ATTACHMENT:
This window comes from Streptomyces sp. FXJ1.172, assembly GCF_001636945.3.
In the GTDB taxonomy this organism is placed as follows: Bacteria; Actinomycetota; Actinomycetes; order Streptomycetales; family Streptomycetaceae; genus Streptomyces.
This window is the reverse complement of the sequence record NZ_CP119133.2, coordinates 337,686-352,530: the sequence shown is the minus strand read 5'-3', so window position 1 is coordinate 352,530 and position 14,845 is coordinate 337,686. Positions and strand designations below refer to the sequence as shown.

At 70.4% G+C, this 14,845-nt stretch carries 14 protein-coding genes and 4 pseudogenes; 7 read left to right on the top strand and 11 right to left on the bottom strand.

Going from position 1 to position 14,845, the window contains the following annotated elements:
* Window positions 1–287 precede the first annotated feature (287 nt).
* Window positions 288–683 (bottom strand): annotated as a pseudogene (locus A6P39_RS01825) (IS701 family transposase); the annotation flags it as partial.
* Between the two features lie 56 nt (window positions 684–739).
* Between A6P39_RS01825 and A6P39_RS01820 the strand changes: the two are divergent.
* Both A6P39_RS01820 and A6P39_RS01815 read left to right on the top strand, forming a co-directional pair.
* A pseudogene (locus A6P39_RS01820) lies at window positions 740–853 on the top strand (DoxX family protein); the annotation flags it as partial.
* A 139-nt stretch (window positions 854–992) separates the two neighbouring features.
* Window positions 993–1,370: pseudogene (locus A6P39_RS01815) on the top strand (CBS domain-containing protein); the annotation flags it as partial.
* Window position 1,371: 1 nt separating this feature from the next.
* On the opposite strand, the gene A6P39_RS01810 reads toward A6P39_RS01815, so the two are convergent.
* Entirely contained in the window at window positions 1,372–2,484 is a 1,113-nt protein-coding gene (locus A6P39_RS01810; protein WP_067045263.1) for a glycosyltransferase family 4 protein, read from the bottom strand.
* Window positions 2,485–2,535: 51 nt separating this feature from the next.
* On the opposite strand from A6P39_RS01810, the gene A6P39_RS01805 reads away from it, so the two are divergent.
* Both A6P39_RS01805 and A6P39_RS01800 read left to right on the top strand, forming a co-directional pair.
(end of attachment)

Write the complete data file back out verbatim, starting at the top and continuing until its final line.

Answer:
This window comes from Streptomyces sp. FXJ1.172, assembly GCF_001636945.3.
In the GTDB taxonomy this organism is placed as follows: Bacteria; Actinomycetota; Actinomycetes; order Streptomycetales; family Streptomycetaceae; genus Streptomyces.
This window is the reverse complement of the sequence record NZ_CP119133.2, coordinates 337,686-352,530: the sequence shown is the minus strand read 5'-3', so window position 1 is coordinate 352,530 and position 14,845 is coordinate 337,686. Positions and strand designations below refer to the sequence as shown.

At 70.4% G+C, this 14,845-nt stretch carries 14 protein-coding genes and 4 pseudogenes; 7 read left to right on the top strand and 11 right to left on the bottom strand.

Going from position 1 to position 14,845, the window contains the following annotated elements:
* Window positions 1–287 precede the first annotated feature (287 nt).
* Window positions 288–683 (bottom strand): annotated as a pseudogene (locus A6P39_RS01825) (IS701 family transposase); the annotation flags it as partial.
* Between the two features lie 56 nt (window positions 684–739).
* Between A6P39_RS01825 and A6P39_RS01820 the strand changes: the two are divergent.
* Both A6P39_RS01820 and A6P39_RS01815 read left to right on the top strand, forming a co-directional pair.
* A pseudogene (locus A6P39_RS01820) lies at window positions 740–853 on the top strand (DoxX family protein); the annotation flags it as partial.
* A 139-nt stretch (window positions 854–992) separates the two neighbouring features.
* Window positions 993–1,370: pseudogene (locus A6P39_RS01815) on the top strand (CBS domain-containing protein); the annotation flags it as partial.
* Window position 1,371: 1 nt separating this feature from the next.
* On the opposite strand, the gene A6P39_RS01810 reads toward A6P39_RS01815, so the two are convergent.
* Entirely contained in the window at window positions 1,372–2,484 is a 1,113-nt protein-coding gene (locus A6P39_RS01810; protein WP_067045263.1) for a glycosyltransferase family 4 protein, read from the bottom strand.
* Window positions 2,485–2,535: 51 nt separating this feature from the next.
* On the opposite strand from A6P39_RS01810, the gene A6P39_RS01805 reads away from it, so the two are divergent.
* Both A6P39_RS01805 and A6P39_RS01800 read left to right on the top strand, forming a co-directional pair.